I recently started volunteering at a local conservancy. I’ve been asked to remove invasive species, in areas where there will be planting of native species later this week.
I was thinking of this thread while working this morning. A lot of what I’m removing lately is Reynoutria japonica that grows thickly on the banks of a shallow stream. It is evidently one of the species responsible for preventing degradation of the bank, along with the native trees and a very small handful of smaller native plants.
I’ve chosen to leave the roots of the larger plants in the ground for now, while being sure to cut off all the leaves. Not that R. japonica has a particularly extensive root system to begin with.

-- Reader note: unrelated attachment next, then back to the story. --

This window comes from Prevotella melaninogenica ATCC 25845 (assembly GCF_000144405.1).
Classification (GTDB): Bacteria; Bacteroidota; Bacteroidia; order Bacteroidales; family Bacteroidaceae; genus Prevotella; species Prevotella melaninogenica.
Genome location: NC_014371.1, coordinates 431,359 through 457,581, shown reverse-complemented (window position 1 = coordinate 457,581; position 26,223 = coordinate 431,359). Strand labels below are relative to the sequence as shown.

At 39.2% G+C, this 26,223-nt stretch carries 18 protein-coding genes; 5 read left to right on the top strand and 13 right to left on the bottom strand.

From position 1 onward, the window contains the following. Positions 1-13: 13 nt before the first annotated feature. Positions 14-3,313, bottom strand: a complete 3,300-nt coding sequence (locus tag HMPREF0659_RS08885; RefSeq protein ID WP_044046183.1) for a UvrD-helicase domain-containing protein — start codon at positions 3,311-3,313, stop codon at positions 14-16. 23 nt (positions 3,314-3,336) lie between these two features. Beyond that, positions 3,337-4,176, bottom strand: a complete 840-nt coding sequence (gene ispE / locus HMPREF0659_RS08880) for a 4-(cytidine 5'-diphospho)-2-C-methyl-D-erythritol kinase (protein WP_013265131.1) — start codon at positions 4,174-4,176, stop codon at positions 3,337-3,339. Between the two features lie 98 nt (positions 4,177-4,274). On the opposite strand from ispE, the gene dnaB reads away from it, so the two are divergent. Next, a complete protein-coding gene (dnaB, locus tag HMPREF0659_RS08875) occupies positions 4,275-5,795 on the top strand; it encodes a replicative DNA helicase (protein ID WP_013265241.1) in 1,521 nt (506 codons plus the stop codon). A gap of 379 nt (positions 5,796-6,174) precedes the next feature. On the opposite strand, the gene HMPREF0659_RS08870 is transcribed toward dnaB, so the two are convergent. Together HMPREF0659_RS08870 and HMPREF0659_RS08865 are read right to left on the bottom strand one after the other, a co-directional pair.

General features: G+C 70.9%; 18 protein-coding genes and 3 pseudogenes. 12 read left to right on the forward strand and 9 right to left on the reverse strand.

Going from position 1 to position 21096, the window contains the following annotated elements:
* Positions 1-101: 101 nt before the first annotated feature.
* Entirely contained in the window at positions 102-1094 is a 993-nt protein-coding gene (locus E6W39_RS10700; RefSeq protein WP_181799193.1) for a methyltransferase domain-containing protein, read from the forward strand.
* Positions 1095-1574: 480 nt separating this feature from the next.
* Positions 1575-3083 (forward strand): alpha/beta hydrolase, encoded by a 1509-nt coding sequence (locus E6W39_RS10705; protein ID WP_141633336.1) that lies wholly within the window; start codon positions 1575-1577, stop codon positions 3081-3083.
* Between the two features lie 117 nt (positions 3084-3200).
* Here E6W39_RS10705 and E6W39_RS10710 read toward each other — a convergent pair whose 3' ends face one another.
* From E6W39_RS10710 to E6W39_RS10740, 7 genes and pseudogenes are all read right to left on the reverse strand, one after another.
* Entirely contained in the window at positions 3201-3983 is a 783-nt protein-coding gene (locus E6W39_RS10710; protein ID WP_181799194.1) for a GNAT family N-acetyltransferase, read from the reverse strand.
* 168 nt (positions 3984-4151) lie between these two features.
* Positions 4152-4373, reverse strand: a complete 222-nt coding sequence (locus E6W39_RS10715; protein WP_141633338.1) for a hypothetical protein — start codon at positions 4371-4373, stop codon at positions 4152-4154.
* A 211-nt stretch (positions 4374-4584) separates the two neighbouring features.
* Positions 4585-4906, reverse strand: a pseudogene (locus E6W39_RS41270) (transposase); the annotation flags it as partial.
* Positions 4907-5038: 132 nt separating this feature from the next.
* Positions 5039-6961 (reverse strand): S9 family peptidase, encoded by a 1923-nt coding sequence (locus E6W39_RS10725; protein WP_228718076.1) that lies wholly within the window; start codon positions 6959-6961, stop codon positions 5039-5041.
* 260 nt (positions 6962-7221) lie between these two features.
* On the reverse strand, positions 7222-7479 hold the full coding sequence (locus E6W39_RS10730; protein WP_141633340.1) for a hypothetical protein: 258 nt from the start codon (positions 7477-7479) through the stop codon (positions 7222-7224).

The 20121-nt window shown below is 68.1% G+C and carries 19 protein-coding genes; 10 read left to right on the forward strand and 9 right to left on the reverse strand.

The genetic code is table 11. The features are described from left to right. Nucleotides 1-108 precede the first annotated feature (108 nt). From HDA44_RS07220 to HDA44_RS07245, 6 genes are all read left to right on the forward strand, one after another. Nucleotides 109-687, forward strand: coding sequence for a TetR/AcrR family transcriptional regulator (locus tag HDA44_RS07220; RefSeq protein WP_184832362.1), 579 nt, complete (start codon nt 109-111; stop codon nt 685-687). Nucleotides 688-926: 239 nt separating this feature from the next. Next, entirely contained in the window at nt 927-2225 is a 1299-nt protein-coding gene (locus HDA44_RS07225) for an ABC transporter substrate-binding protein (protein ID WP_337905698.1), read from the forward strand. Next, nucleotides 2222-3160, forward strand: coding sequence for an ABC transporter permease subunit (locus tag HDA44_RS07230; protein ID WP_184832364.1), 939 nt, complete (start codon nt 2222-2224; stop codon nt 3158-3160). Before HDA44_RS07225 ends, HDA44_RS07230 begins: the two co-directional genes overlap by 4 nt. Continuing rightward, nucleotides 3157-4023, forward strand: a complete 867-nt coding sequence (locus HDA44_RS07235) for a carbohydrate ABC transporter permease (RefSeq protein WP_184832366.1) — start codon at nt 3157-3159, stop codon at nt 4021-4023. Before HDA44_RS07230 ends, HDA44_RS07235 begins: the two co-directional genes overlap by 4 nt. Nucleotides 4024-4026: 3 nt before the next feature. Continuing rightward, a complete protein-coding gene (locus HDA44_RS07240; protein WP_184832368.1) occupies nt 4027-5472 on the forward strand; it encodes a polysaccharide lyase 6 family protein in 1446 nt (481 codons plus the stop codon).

Here’s photos of a spot I did this morning.
I know it can regrow later, but I’ll be continuing to monitor and manage the area while the new natives settle in.
Was that the right thing to do? Or is there a better option? How much of a difference does it make that the removed plants are going to be replaced soon after?
In the area there’s also some multiflora rose, which I’m going to get next; and Ampelopsis glandulosa, etc.
Any tips for a beginner appreciated.